UK - The Railtrack Shareholders Action Group (RSAG) has criticised the Strategic Rail Authority's (SRA) plan to revitalise Britain's crumbling rail network.
The SRA plan would pump £30bn of private sector funding into the rail system in addition to £33.5bn of public money.
RSAG consists of leading institutional shareholders holding in excess of 49% of the issued shares of Railtrack. RSAG believes that the cost of the plan will substantially increase unless the government is seen to deal fairly with its members.
Simon Haslam, chairman of RSAG, said: “There is no doubt that the risk premium for dealing with the UK government has increased. As RSAG embark on the legal process forced on us as the only way shareholders seem able to receive fair value for their assets that were taken from them, the risk premium is bound to increase.
“If private sector lenders just 0.5% extra to cover the increased risk of government intervention at some future date, this will cost £1.5bn over 10 years. In my view lenders will actually look for a higher risk premium than that.”
RSAG plans to serve papers on the Treasury Solicitor this week in preparation for application to the High Court for an order requiring the government to release documents relating to Transport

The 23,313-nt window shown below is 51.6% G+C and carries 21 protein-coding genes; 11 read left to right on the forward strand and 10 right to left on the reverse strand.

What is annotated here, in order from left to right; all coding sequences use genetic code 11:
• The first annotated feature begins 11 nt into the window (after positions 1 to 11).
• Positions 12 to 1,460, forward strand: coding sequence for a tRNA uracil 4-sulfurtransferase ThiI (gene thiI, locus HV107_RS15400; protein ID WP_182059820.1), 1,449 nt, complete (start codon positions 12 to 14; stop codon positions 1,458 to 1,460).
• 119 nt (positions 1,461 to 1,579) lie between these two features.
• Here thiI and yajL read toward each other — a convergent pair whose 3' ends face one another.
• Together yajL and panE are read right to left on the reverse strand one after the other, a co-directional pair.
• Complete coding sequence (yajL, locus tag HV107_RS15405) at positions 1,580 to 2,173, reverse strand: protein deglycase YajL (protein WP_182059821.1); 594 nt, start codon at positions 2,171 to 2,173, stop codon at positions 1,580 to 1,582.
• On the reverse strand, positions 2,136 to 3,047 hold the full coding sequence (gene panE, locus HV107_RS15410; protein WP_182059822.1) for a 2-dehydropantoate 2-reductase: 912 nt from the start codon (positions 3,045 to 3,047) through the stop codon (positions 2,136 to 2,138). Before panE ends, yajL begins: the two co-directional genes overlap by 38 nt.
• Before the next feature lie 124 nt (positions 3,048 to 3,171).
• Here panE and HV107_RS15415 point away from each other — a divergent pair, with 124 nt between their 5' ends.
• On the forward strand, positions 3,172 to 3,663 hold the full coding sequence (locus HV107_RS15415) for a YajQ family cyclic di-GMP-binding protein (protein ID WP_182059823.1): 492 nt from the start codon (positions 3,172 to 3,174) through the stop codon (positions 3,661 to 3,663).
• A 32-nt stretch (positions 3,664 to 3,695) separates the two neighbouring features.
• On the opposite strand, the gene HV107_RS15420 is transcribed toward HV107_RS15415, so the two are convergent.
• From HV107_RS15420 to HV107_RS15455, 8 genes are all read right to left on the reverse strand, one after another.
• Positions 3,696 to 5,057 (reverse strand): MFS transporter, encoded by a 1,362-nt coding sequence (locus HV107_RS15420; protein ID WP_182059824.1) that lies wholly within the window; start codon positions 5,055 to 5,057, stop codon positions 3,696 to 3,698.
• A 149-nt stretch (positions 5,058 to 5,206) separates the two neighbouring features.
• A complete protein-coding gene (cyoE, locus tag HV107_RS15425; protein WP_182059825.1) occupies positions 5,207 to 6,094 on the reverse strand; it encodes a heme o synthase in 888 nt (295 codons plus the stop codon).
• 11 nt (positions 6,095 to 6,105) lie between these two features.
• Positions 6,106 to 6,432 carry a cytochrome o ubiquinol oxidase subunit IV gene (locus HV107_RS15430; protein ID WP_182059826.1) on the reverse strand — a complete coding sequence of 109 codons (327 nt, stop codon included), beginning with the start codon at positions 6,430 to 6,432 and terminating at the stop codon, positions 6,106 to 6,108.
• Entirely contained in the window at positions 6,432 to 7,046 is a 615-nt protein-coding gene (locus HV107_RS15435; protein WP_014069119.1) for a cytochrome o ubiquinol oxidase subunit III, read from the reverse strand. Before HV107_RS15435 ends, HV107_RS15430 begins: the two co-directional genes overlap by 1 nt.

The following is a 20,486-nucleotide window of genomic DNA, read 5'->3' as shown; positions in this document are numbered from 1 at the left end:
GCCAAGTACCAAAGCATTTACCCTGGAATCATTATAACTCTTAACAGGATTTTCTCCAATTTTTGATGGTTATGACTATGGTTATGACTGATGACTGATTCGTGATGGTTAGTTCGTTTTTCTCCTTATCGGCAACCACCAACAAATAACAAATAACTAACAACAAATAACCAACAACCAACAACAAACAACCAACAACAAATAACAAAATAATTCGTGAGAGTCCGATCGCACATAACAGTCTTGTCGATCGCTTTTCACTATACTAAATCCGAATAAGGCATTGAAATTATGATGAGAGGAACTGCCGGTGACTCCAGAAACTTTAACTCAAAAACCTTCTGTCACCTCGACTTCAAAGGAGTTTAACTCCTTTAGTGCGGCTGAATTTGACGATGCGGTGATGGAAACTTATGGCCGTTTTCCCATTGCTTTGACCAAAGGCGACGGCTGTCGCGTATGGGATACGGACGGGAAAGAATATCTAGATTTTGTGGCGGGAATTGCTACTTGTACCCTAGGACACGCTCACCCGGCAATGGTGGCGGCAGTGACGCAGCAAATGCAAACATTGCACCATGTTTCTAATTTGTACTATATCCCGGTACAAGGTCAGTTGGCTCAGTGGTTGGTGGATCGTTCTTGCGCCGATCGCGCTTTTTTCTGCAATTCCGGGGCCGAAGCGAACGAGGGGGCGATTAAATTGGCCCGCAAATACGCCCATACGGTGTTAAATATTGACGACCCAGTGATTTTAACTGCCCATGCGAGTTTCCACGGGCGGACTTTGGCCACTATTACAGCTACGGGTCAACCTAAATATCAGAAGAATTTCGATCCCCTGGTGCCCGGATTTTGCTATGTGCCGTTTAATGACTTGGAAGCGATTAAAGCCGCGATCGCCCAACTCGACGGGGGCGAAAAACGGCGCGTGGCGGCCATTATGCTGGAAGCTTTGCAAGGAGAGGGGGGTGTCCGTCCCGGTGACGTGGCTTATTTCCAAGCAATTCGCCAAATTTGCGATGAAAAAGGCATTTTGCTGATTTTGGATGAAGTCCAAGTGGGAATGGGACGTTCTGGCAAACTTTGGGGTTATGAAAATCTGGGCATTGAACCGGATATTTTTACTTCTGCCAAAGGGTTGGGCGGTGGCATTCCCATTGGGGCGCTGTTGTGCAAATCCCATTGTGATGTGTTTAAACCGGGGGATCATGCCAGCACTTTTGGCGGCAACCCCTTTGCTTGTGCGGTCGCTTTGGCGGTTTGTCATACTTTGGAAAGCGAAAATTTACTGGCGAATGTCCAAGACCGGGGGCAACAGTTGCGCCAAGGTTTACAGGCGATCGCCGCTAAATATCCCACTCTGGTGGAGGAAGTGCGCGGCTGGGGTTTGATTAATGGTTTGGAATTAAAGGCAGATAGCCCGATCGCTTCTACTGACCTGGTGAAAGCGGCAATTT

Ben Herbert, a spokesman for the Department for Transport, Local Government and the Regions, said the government remained confident it would secure private sector funding and that it had met and continued to meet banks and other parties interested in investing in the railways.
The Pensions and Lifetime Savings Association (PLSA) has announced it will shrink its board by more than one-third as part of a governance overhaul to make it "agile and more appropriate".
Smaller FTSE 350 defined benefit (DB) schemes were nearly 15 percentage points less well-funded than larger schemes in 2017, according to a Goldman Sachs Asset Management (GSAM) analysis.
The advent of collective pension systems could help the UK avoid demographic challenges which will make it "impossible" for society to help savers in retirement, experts say.